Those setups often include a spot for the producer himself. Taking a cue from Jimmy Miller, another hero who captured Cobb’s heart with his production work on the Rolling Stones’ Exile on Main Street and Sticky Fingers (among others), Cobb likes to play with the artists he’s tracking. “I play mostly acoustic guitar to be a kind of human metronome,” he explains. “That doesn’t mean I have great timing, but if I want a performance to speed up or slow down, I’ll do that. It’s way to influence what’s happening.”
As for how to capture what’s happening, Cobb says, “I live between the RCA 77—I love ribbon mics on guitars—and the Neumann U 67 condenser mic if I want a more direct kind of sound,” he says. The guitars on Metamodern Sounds in Country Music were captured primarily by off-axis RCA 77s in front of small combos. “Those ribbon mics sound like the guitars on old records to me. And I’ve seen pictures where Glyn Johns has the mics three feet away from the amps, so I do that quite often, but I also put mics close on tiny amps to make them sound bigger. I think little amps in general record better, because they’re more controllable and easier to balance out in the overall sound.”
Want to see Dave Cobb at work? Here he is recording Sturgill Simpson and his band performing “Long White Line” from Metamodern Sounds in Country Music at Nashville’s RCA Studio A. That’s Cobb behind the board, and the band’s set up exactly as Cobb prefers for recording: in a circle, within eyesight of each other, with sounds blending.
On acoustic guitars, Cobb likes Royer R-122s, for newer mics, but favors Beyerdynamic M 160s. “I like those for rejection, mostly,” he says. “It’s a really hypercardioid mic, so you don’t pick up a lot of bleed from what’s behind or beside you. I use them on acoustics in a band all the time.” Positioning depends on the axe. “If a guitar is woolly and boomy, I move the mic toward the 12th fret, and for guitars that have a thinner sound, I aim it at the butt of the guitar, behind the bridge, which makes the sound bigger.”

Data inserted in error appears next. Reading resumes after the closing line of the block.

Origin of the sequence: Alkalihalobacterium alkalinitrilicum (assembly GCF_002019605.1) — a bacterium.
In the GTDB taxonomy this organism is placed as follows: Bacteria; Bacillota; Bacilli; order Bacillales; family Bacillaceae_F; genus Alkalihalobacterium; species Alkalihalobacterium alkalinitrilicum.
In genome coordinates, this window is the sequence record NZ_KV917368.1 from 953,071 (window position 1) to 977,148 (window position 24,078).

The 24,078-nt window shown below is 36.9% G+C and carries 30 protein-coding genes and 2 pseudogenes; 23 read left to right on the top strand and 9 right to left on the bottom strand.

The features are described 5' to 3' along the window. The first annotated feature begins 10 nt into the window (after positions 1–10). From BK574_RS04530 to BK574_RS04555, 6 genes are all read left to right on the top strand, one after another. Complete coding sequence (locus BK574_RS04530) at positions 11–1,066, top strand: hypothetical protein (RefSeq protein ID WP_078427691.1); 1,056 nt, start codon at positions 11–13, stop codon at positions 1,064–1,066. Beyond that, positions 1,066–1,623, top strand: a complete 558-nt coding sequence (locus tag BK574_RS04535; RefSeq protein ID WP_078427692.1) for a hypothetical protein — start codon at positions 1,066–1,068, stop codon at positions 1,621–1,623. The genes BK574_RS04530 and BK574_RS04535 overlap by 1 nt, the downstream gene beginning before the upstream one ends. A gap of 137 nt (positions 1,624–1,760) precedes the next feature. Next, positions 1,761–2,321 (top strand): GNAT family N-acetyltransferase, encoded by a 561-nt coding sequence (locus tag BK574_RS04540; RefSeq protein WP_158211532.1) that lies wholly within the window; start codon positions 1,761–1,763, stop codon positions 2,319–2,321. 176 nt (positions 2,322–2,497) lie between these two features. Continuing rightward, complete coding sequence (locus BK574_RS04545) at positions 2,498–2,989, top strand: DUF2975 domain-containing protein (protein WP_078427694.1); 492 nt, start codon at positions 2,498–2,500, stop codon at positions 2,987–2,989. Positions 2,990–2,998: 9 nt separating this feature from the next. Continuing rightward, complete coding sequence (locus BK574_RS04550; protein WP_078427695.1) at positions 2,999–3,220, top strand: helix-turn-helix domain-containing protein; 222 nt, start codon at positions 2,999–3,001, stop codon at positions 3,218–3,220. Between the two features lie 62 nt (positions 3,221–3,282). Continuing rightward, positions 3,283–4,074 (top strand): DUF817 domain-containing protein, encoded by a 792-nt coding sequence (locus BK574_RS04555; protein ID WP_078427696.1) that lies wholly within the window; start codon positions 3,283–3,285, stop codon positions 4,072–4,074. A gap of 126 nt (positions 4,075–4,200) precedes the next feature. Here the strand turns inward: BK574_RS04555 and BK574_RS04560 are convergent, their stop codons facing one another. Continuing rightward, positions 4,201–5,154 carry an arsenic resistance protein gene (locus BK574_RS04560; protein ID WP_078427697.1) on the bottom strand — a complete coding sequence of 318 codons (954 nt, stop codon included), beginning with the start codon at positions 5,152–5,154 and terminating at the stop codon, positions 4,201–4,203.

Although he’s a fan of printing guitar effects as he records bands, Cobb tends to use stompboxes more often on vocals or to conjure sonic surprises from behind the board. “I like reamping vocals back through a guitar amp, and then adding a delay or a distortion pedal on the vocals,” he says. Then he’ll typically use the results to underlay and thicken the vocal performance.
“I understand guitar pedals better than I do rack effects,” he says. “I’d rather use a two-knob pedal and move along than take the time to master a serious piece of outboard gear. There’s an advantage to not thinking. The more you take the technical aspects out of the process, the better.”
While Cobb favors a vintage Tone Bender, a Dunlop Echoplex pedal, and a Caroline Guitar Company Kilobyte Lo-Fi Delay for those adventures, he also just recently assembled his first pedalboard in the nearly two decades since he stopped regular touring in order to play in the house band of the Americana Music Association Honors & Awards program in September. It’s a simple affair: a TC Electronic PolyTune 2, a J. Rockett Archer overdrive, an MXR Phase 90, and the Echoplex stompbox.
Meanwhile, Cobb is a Fender amp fan, with a few particularly treasured examples, including the Alexander Dumble-modified ’60s blackface Deluxe that was used on Southeastern and Metamodern Sounds in Country Music. “It does everything from AC/DC to Nancy Wilson ‘Bang Bang,’” he says. There’s also a Milkman Creamer ready to rip atop a cabinet just past the guitar racks in the studio for the Rival Sons sessions, and Cobb’s own amp du jour is a ’50s tweed Champ with one of his ribbon mics on its front.
His recent 6-string acquisitions include a 1954 Les Paul and a white 1953 Fender Esquire he recently added to his arsenal after pursuing the guitar for eight years. For acoustic guitars, he’s a Martin fan and has a 1940s vintage model along with an old Gibson J-200 for sessions where he wants a bigger sound.
The bottom line on cutting guitars, Cobb says, is that “if you don’t have a good guitar tone, there’s nothing anybody can do about it. Gear won’t matter. Mic placement won’t matter. You can use some effects to cover it up, but you can have the best rig in the world and it’s still going to sound like sea turtles unless you practice your ass off and learn your instrument—and get your core tone in your hands. You could plug Freddie King into an iPhone, and I’ll bet he’d still sound like Freddie King.”